Re: [eigen] first benchmark of large and sparse matrix |

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*To*: eigen@xxxxxxxxxxxxxxxxxxx*Subject*: Re: [eigen] first benchmark of large and sparse matrix*From*: Benoît Jacob <jacob@xxxxxxxxxxxxxxx>*Date*: Mon, 23 Jun 2008 10:38:40 +0200

On Monday 23 June 2008 10:13:37 Gael Guennebaud wrote: > On Mon, Jun 23, 2008 at 7:30 AM, Benoît Jacob <jacob@xxxxxxxxxxxxxxx> wrote: > > On Monday 23 June 2008 07:05:30 Benoît Jacob wrote: > >> this is of high interest for Krita and for Step and probably has > >> countless interesting applications > > > > I forgot to mention that support for sparse matrices should be of high > > interest to OpenBabel (chemistry lib, also considering eigen2): if I > > remember well they sometimes apply solving algorithms to the adjacency > > matrix of a molecule, so for a molecule with N atoms the matrix is NxN > > and has 2N nonzero entries. As far as I remember they used to apply dense > > algorithms, so N^3 complexity which is only doable for small N (like > > 10^2) while some molecules they deal with have up to 10^5 atoms. > > hm... if there are only 2N nonzero entries then using a sparse matrix > is pointless: I don't know much about sparse matrices, I believed that the less nonzero entries the more sense it made to use a sparse matrix. > the overhead is one int per nonzero entry. Precisely, since there are few nonzero entries, this is acceptable! Indeed, if the entries are only 0 and 1 then it is not optimal to store as a sparse matrix, but still, that is already quite good and far better than dense storage; moreover, I don't know if chemists do that, but at least in math it's useful to work with adjacency matrices of graphs with arbitrary values associated to graph edges, so in this case it's really a sparse matrix. > Also, I think it's very important to support natively linear system > solvers as I know many users would never accept a dependency on > another lib.... especially if this lib depends itself on lapack that > is the case of most of them. OK. Let's see if we can use GMM++ code: GMM++ is LGPL 2.1-or-later. http://www.gnu.org/licenses/gpl-faq.html#AllCompatibility - normally, we can't copy and paste their code - but we can write to the author, he's cool - or we can ship some GMM++ code in separate files, without relicensing. Cheers, Benoit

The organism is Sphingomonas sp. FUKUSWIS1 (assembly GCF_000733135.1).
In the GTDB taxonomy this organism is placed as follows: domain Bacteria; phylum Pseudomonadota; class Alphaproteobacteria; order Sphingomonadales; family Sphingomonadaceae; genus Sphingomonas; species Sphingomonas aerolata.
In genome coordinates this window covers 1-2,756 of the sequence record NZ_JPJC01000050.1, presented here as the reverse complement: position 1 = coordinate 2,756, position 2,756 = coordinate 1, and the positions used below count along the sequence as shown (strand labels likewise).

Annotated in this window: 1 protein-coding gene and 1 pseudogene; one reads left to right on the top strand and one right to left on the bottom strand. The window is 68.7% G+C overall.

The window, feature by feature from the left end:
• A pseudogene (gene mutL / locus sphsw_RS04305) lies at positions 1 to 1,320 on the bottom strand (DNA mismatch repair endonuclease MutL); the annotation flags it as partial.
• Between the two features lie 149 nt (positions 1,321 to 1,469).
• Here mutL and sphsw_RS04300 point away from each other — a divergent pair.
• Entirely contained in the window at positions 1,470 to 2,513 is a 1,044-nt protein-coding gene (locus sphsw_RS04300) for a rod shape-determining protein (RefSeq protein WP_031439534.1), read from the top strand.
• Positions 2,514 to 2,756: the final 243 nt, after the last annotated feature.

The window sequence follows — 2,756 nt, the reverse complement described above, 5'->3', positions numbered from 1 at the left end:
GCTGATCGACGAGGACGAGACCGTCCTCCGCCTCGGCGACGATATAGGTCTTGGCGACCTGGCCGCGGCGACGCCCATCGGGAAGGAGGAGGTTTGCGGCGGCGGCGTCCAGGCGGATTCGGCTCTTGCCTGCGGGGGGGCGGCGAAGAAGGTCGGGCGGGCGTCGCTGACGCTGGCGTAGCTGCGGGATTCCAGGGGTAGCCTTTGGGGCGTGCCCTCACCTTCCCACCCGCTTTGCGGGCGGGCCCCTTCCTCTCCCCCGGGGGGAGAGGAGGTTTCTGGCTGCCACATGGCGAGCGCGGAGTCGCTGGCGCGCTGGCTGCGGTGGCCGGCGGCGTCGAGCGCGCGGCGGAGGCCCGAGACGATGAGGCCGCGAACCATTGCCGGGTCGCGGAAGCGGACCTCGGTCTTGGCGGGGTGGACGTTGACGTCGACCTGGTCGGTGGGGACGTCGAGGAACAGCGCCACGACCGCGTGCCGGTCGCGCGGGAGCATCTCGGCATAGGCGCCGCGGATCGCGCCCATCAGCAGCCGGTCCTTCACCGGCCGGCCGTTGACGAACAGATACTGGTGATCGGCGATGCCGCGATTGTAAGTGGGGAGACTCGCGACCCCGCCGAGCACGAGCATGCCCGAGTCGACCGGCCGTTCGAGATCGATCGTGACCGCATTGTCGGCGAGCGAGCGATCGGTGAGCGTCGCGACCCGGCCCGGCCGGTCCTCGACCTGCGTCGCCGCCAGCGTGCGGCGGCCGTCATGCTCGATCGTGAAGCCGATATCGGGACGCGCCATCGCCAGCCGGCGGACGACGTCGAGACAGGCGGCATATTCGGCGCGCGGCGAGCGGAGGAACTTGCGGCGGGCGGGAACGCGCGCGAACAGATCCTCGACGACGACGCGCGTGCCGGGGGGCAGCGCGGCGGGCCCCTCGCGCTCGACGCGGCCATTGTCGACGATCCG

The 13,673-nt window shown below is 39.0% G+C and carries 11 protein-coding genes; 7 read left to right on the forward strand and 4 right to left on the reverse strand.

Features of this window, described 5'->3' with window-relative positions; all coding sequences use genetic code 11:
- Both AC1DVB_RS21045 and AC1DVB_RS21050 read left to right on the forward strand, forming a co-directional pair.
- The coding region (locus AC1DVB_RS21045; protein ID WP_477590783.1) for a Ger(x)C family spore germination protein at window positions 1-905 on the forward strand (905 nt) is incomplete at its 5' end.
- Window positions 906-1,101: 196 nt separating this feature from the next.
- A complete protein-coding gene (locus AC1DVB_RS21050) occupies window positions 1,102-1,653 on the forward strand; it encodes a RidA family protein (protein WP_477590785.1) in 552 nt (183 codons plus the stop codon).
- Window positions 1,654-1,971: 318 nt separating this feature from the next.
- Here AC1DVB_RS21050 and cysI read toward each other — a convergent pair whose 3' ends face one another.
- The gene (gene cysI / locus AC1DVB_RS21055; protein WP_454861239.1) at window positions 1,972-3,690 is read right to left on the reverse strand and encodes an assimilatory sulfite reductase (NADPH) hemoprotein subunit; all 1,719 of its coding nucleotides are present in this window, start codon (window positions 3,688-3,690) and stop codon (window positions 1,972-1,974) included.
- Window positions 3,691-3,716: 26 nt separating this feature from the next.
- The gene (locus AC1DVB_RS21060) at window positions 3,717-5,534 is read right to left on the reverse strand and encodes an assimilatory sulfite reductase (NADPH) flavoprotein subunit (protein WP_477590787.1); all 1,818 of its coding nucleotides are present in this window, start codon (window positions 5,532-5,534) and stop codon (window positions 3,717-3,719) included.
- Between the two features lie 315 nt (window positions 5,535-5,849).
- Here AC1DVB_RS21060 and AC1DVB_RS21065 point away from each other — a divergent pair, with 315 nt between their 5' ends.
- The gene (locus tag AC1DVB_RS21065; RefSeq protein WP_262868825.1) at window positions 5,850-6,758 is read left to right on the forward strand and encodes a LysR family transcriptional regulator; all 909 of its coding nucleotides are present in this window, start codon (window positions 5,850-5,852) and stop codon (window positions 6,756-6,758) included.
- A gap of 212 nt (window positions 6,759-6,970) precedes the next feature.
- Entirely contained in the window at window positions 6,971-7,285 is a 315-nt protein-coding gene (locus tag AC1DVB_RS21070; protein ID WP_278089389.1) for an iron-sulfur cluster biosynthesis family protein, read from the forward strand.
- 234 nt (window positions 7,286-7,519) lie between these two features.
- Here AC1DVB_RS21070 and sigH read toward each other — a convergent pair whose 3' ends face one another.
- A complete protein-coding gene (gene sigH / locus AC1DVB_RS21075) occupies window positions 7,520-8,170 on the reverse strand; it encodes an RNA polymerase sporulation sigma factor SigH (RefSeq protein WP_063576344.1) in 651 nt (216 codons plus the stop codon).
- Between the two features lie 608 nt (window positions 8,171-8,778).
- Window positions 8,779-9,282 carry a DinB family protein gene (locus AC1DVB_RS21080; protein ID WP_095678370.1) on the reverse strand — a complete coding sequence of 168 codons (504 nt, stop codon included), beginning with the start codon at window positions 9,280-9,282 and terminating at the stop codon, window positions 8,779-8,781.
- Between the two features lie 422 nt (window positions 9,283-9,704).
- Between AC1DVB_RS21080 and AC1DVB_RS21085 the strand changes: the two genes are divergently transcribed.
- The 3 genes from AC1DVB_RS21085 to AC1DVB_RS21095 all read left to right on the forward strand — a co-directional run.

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**Re: [eigen] first benchmark of large and sparse matrix***From:*Gael Guennebaud

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